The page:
Suzanne: I think it also shows a progression of furniture through the generations of a family. As a new piece was made, or possibly obtained through a dowry, the older stools or benches became available for younger members of a family to use. Subsequent generations had more seating and work surfaces and life was a bit more comfortable. It also speaks to how sturdy these pieces were. They stood up to a lot of use.
You have written about at least three different sawbenches; the most recent is the staked sawbench. What variations have you used in building this sawbench and have you determined your “best build?”
Chris: I’ve been messing around with staked sawbenches to explore the form a bit, inside and out. I’ve been changing the legs, the materials, the way the joint is made and then cutting them apart to see how things work inside the joint. In all likelihood, the original builders didn’t over-think it as much. But I can’t help myself.
The sawbench is the first project in “The Furniture of Necessity,” and it introduces people to the joint and the geometry. Once you build the sawbench, all the other staked forms are a cinch to construct. So I’m trying to start readers off on the right foot – hence the building of the same piece over and over. I don’t know if there is a “best” way to do, but I do have some clues about what makes a good staked joint.
Suzanne: In the last week you have been working on your trademarked Staked Chair, really a backstool. Can you explain the significance of the backstool in the family tree of seating? With the back added how does that change leg angles (rake and splay), if any?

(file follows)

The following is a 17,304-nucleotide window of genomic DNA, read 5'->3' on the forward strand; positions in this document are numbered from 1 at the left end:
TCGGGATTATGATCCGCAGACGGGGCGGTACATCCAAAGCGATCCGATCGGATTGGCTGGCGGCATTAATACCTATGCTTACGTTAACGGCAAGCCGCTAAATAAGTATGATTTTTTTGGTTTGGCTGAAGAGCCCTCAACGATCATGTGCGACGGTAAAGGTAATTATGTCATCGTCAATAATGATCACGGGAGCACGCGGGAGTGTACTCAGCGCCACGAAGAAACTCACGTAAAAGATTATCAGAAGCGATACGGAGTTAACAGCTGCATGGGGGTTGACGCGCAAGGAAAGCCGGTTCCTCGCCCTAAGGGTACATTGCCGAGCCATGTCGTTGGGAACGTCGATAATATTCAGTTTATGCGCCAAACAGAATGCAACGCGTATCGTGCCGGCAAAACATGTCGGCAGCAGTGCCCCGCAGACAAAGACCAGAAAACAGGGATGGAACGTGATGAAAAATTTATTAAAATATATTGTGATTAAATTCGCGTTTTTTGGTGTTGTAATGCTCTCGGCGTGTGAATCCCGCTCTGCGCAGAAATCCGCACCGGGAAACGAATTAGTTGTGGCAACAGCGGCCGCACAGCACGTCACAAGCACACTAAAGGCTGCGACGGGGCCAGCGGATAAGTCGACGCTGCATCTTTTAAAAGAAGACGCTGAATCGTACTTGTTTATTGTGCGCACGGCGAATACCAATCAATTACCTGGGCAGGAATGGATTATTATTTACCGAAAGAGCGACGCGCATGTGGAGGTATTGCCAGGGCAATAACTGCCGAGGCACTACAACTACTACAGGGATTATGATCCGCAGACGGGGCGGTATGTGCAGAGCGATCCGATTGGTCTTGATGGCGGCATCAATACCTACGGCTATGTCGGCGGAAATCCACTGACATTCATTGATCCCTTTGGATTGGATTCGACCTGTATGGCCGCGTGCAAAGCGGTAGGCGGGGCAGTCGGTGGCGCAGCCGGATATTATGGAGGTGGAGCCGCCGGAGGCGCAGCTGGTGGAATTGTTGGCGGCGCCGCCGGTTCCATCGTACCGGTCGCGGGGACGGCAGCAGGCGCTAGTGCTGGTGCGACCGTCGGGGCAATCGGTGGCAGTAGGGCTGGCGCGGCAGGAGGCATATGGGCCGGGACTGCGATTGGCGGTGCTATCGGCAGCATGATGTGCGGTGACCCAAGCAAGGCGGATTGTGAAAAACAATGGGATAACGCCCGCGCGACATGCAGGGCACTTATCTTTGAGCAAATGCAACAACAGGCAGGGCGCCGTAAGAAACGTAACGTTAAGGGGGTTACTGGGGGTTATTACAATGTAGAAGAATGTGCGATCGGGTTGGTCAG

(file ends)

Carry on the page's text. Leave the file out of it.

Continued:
Chris: The geometry of chairs is different than stools. You don’t have to use much rake and splay on a stool because all of the force applied to a stool comes from above – the buttocks. You need just enough of an angle to keep the stool from tipping over, but not so much angle that you trip over the thing constantly.
Adding a back to a stool – a backstool – changes the forces. Suddenly you have lateral forces (your back pressing on the crest and spindles) plus downward pressure.
The historical solution is to keep the front legs minimally raked and splayed like a stool. But you rake the rear feet (or foot) more dramatically backward. Ideally, I like to put the foot of the rear leg under the head of the sitter.
So this form adds comfort and complexity to the construction.
Incidentally, I’m building this three-legged version to test the assertion of furniture historians who say it takes “skill” to sit in a three-legged chair without toppling. That smells of crap.
Suzanne: You also have a three-legged stick chair (from one of the Temple Newson Stable Court exhibitions) planned as a future build. This looks to be a transition piece from backstool to chair. You got pretty excited about this little piece when you saw it. What are you looking forward to with this project?